Skin Cancer & Mohs Surgery
Skin Cancer is the most common form of human cancer. It is estimated that over 1 million new cases occur annually. The annual rates of all forms of skin cancer are increasing each year, representing a growing public concern. It has also been estimated that nearly half of all Americans who live to age 65 will develop skin cancer at least once.
The most common warning sign of skin cancer is a change in the appearance of the skin, such as a new growth or sore that will not heal. The term “skin cancer” refers to three different conditions. From the least to the most dangerous, they are:
Anyone can get skin cancer
However, it is more common in people who:
You should have your doctor check any suspicious skin markings and any changes in the way your skin looks. Treatment is more likely to work well when cancer is found early. If not treated, some types of skin cancer cells can spread to other tissues and organs.
Early detection is key
Develop a regular routine to inspect your body for any skin changes. If a growth, mole, sore or skin discoloration appears suddenly, or begins to change, see a dermatologist, especially for adults with significant past sun exposure, a family history of skin cancer, or other know risk factors.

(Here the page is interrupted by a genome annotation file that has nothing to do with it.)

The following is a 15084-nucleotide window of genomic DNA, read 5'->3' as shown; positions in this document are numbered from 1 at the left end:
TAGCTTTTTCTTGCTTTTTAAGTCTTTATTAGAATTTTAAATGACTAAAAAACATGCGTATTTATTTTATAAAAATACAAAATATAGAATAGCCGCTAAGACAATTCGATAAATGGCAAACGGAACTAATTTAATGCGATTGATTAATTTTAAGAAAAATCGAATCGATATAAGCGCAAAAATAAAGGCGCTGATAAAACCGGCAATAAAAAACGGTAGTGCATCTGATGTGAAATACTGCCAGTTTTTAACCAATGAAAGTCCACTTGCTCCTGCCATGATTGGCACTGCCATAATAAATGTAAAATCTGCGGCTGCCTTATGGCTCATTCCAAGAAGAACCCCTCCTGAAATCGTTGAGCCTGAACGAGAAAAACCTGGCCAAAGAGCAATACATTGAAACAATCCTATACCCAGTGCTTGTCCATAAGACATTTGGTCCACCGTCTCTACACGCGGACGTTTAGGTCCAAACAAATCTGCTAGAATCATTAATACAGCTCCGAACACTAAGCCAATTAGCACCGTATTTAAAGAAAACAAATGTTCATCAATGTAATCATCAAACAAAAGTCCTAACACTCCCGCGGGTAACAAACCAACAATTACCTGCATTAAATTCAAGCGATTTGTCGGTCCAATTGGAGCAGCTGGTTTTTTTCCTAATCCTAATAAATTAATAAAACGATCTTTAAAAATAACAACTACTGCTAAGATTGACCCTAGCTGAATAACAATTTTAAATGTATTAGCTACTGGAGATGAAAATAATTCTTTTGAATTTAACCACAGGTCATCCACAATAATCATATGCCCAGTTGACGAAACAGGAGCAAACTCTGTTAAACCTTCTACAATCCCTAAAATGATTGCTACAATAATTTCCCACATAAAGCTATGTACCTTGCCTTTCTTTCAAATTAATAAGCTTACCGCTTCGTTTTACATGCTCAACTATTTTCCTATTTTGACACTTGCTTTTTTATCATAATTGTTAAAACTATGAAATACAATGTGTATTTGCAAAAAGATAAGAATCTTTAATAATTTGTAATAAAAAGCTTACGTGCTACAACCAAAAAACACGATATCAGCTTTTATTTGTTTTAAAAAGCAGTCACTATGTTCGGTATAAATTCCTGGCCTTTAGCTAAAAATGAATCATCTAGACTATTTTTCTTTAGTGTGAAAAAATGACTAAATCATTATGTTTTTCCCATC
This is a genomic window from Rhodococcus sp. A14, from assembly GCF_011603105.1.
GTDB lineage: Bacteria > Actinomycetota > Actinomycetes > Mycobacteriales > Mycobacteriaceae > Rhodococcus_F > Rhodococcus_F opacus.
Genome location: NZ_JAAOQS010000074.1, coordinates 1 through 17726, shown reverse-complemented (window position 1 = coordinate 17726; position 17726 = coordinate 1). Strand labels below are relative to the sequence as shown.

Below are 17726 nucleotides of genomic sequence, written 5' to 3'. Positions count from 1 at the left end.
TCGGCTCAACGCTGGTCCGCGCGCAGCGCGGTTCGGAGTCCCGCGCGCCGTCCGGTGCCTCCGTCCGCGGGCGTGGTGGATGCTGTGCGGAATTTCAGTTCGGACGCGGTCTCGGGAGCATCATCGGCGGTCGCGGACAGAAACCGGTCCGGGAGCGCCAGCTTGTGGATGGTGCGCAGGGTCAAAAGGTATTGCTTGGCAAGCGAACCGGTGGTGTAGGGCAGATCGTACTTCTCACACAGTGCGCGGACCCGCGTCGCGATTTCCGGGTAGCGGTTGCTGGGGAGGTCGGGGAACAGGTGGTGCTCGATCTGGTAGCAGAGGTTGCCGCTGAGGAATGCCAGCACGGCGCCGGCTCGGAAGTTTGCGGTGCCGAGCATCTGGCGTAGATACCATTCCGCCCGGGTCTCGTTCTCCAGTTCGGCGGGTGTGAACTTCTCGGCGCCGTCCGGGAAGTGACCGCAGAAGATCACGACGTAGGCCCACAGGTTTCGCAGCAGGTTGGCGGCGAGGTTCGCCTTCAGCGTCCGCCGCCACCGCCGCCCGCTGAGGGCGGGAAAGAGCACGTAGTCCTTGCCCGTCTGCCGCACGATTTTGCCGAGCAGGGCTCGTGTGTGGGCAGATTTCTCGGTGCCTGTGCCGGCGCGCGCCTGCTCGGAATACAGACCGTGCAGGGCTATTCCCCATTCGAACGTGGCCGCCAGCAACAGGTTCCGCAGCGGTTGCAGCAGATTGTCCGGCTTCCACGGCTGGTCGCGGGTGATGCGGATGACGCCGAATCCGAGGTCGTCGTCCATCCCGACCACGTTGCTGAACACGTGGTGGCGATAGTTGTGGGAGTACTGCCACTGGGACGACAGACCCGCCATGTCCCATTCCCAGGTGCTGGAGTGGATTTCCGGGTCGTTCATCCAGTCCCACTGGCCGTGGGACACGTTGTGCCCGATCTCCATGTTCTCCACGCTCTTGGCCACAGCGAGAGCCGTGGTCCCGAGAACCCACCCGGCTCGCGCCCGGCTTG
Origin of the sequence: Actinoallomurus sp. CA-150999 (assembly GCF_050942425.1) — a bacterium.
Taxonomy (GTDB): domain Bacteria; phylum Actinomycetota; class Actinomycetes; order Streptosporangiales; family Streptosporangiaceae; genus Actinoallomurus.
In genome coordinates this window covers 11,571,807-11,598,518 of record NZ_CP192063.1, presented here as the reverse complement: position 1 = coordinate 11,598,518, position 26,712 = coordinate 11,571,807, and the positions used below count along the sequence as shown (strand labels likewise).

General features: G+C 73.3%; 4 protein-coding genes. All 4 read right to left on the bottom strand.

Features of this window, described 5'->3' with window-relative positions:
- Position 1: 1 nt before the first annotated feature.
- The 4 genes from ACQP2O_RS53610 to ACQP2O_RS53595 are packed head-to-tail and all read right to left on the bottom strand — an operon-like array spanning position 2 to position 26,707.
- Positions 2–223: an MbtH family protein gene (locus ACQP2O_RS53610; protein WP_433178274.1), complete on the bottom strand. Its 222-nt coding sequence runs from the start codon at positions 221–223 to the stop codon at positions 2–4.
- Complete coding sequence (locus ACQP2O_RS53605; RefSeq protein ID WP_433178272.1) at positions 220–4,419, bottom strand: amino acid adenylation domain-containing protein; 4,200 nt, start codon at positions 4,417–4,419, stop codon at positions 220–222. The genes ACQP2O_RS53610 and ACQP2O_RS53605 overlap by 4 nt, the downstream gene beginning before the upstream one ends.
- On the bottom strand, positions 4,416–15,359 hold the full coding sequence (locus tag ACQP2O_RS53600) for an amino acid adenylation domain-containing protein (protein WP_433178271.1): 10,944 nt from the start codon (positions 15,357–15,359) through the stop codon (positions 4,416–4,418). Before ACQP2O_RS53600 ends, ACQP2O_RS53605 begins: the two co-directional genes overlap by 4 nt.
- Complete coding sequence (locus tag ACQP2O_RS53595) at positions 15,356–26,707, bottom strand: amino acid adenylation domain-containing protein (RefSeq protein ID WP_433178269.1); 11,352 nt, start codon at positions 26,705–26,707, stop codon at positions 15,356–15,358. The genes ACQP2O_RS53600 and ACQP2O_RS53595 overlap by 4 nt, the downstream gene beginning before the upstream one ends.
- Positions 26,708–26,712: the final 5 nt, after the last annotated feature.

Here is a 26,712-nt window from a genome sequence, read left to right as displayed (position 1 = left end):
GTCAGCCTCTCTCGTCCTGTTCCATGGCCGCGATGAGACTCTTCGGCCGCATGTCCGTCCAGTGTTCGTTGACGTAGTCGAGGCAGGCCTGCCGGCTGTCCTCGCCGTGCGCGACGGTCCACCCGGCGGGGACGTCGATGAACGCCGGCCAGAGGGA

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Skin Cancer & Mohs Surgery
Mohs Micrographic Surgery is the most advanced and effective treatment procedure for skin cancer available today. The procedure is performed by specially trained surgeons who have completed at least one additional year of fellowship training (in addition to the physician’s three-year dermatology residency) under the tutelage of a Mohs College member.
Initially developed by Dr. Frederic E. Mohs, the Mohs procedure is a state-of-the-art treatment that has been continuously refined over 70 years. With the Mohs technique, physicians are able to see beyond the visible disease, to precisely identify and remove the entire tumor layer by layer while leaving the surrounding healthy tissue intact and unharmed. As the most exact and precise method of tumor removal, it minimizes the chance of re-growth and lessens the potential for scarring or disfigurement.
Because the physician is specially trained in surgery, pathology, and reconstruction, Mohs surgery has the highest success rate of all treatments for skin cancer – up to 99 percent. The Mohs technique is also the treatment of choice for cancers of the face and other sensitive areas as it relies on the accuracy of a microscopic surgical procedure to trace the edges of the cancer and ensure complete removal of all tumors down to the roots during the initial surgery.
Mohs Micrographic Surgery is the most advanced and effective treatment